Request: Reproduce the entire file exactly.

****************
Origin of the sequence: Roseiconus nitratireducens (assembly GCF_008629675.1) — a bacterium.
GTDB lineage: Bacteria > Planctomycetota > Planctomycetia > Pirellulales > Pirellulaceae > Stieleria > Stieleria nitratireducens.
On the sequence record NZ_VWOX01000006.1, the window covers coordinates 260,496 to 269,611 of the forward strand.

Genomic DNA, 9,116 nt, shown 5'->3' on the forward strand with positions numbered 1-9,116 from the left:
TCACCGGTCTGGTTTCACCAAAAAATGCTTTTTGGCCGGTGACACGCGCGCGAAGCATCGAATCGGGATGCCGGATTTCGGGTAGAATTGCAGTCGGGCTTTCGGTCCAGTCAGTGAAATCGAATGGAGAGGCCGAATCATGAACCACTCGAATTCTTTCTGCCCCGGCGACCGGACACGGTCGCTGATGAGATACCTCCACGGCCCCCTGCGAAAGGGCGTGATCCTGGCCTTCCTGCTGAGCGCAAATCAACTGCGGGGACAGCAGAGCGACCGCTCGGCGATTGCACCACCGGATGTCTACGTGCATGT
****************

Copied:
Origin of the sequence: Roseiconus nitratireducens (assembly GCF_008629675.1) — a bacterium.
GTDB lineage: Bacteria > Planctomycetota > Planctomycetia > Pirellulales > Pirellulaceae > Stieleria > Stieleria nitratireducens.
On the sequence record NZ_VWOX01000006.1, the window covers coordinates 260,496 to 269,611 of the forward strand.

Genomic DNA, 9,116 nt, shown 5'->3' on the forward strand with positions numbered 1-9,116 from the left:
TCACCGGTCTGGTTTCACCAAAAAATGCTTTTTGGCCGGTGACACGCGCGCGAAGCATCGAATCGGGATGCCGGATTTCGGGTAGAATTGCAGTCGGGCTTTCGGTCCAGTCAGTGAAATCGAATGGAGAGGCCGAATCATGAACCACTCGAATTCTTTCTGCCCCGGCGACCGGACACGGTCGCTGATGAGATACCTCCACGGCCCCCTGCGAAAGGGCGTGATCCTGGCCTTCCTGCTGAGCGCAAATCAACTGCGGGGACAGCAGAGCGACCGCTCGGCGATTGCACCACCGGATGTCTACGTGCATGT